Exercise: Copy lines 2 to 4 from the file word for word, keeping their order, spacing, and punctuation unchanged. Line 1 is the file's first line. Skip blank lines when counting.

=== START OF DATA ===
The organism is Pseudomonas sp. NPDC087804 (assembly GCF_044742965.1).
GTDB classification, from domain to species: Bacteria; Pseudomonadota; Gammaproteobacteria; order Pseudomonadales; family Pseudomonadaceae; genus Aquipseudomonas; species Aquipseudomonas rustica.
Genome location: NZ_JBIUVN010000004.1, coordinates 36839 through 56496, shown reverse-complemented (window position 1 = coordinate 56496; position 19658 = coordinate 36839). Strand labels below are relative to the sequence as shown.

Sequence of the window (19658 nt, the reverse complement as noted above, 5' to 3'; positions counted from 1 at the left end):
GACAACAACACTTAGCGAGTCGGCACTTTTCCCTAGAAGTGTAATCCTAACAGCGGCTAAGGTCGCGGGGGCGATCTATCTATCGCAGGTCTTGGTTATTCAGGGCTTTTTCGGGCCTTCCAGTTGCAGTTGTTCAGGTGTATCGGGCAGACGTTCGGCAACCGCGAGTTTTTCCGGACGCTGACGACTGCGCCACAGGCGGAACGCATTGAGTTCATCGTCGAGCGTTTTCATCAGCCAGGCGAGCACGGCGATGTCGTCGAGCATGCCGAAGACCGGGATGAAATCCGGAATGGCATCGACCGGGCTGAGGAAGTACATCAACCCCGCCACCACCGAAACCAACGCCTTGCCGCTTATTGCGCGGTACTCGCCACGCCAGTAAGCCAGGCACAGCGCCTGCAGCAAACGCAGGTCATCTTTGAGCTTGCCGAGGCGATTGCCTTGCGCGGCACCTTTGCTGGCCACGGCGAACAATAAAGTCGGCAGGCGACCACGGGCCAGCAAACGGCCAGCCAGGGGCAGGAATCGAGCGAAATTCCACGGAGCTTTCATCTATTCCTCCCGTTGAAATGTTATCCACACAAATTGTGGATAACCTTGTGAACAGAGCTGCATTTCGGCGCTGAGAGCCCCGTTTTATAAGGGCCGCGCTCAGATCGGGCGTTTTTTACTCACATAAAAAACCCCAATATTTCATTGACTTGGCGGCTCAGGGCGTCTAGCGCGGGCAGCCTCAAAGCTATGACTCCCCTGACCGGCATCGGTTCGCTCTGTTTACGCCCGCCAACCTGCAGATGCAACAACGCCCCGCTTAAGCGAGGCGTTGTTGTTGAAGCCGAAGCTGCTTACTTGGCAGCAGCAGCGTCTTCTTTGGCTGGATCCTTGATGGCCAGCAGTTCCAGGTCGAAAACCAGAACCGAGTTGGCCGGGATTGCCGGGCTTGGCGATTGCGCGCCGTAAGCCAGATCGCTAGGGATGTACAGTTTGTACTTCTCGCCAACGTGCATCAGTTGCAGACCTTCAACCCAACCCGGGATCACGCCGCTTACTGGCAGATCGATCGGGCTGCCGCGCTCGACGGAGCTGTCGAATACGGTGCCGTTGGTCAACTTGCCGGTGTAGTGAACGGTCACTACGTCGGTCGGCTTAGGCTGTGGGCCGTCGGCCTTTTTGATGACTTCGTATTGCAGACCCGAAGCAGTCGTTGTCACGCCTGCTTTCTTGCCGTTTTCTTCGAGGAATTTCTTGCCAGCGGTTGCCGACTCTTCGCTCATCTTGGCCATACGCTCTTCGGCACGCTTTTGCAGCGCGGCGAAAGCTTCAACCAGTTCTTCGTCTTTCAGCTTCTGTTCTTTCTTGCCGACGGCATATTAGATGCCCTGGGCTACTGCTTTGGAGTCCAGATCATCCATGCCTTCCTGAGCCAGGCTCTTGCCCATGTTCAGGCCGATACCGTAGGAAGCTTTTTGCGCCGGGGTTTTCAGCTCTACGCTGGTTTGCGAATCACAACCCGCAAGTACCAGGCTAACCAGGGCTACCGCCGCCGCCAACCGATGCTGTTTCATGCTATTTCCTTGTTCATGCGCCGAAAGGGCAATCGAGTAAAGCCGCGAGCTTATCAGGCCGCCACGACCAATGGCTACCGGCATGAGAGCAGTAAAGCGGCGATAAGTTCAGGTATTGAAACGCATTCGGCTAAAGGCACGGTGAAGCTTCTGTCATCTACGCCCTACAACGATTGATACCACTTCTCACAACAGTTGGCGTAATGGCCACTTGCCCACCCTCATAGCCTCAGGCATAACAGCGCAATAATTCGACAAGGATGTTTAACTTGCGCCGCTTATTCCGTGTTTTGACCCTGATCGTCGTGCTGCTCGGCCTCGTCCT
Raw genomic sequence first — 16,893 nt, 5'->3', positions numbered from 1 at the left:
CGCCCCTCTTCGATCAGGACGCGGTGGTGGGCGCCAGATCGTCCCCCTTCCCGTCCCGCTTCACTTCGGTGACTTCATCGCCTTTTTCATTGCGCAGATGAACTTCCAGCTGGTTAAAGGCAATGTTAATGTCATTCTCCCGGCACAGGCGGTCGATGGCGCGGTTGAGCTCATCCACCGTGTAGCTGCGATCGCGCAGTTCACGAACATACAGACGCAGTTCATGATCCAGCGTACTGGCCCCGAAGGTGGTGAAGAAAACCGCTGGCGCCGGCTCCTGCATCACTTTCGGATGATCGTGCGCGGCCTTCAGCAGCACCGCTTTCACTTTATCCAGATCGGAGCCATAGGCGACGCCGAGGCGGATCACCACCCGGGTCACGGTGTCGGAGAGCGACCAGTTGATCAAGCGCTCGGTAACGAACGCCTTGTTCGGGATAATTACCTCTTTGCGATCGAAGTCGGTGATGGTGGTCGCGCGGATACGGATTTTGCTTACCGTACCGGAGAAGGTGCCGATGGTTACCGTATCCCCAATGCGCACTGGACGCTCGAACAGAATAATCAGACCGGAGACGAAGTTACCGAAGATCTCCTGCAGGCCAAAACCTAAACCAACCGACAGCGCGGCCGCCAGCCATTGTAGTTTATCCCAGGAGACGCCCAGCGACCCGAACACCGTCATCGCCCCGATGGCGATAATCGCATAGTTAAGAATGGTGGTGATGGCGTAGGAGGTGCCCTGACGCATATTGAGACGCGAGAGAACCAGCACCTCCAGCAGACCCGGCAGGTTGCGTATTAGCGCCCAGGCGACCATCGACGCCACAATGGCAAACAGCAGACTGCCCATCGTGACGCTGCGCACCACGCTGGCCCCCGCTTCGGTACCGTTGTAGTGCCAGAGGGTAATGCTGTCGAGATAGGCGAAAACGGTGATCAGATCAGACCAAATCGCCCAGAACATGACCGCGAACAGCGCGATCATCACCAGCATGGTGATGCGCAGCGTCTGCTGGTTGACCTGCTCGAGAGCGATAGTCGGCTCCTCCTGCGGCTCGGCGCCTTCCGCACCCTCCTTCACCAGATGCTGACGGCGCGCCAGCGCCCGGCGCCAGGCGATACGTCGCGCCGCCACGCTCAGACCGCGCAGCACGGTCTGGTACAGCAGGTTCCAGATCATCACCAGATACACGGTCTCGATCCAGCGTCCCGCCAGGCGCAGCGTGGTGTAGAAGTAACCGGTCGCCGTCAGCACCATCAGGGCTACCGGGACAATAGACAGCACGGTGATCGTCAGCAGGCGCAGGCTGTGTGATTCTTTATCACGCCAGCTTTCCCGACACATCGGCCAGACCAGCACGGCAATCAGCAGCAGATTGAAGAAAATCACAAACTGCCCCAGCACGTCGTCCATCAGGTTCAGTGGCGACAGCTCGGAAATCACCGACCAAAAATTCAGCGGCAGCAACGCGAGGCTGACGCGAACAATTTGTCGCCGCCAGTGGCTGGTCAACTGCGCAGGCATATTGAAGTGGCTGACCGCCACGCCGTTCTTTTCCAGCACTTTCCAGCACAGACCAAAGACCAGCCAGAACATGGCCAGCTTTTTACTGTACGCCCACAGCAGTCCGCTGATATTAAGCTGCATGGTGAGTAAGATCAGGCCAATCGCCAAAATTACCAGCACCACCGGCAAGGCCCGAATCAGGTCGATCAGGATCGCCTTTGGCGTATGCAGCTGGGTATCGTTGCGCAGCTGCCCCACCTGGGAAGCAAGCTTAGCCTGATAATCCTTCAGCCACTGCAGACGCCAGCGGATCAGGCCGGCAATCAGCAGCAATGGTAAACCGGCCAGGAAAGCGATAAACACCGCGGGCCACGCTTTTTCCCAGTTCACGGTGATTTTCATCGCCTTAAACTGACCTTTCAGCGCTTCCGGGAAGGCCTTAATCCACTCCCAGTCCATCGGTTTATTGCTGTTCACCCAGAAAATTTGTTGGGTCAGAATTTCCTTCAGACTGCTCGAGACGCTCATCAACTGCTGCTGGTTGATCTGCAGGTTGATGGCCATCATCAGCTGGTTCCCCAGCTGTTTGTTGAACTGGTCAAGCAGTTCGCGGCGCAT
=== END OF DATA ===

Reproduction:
GTDB classification, from domain to species: Bacteria; Pseudomonadota; Gammaproteobacteria; order Pseudomonadales; family Pseudomonadaceae; genus Aquipseudomonas; species Aquipseudomonas rustica.
Genome location: NZ_JBIUVN010000004.1, coordinates 36839 through 56496, shown reverse-complemented (window position 1 = coordinate 56496; position 19658 = coordinate 36839). Strand labels below are relative to the sequence as shown.

Sequence of the window (19658 nt, the reverse complement as noted above, 5' to 3'; positions counted from 1 at the left end):